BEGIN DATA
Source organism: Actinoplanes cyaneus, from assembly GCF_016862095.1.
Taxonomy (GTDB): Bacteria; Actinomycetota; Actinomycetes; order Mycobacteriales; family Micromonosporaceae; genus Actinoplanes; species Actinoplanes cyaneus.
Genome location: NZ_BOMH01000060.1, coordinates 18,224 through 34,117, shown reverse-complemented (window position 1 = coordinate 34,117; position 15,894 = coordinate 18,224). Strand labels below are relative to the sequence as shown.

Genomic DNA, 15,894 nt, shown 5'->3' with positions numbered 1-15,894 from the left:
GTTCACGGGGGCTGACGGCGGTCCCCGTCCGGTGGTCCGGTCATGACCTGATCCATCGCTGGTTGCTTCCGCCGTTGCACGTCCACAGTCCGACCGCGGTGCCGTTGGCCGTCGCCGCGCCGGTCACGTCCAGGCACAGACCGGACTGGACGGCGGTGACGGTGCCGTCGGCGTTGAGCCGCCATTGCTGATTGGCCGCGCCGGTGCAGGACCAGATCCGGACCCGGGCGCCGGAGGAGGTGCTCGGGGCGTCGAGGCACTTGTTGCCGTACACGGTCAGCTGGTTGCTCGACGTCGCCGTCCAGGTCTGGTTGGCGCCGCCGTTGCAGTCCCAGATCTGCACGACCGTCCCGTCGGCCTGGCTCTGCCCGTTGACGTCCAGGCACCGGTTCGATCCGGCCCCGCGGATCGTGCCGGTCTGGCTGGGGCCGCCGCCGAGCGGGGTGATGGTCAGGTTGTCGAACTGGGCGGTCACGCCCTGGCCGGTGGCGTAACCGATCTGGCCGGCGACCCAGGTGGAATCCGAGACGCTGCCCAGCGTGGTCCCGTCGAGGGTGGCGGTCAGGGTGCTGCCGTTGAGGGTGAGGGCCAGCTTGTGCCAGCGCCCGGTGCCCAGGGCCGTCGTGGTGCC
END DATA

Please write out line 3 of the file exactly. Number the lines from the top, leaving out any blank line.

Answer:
Genome location: NZ_BOMH01000060.1, coordinates 18,224 through 34,117, shown reverse-complemented (window position 1 = coordinate 34,117; position 15,894 = coordinate 18,224). Strand labels below are relative to the sequence as shown.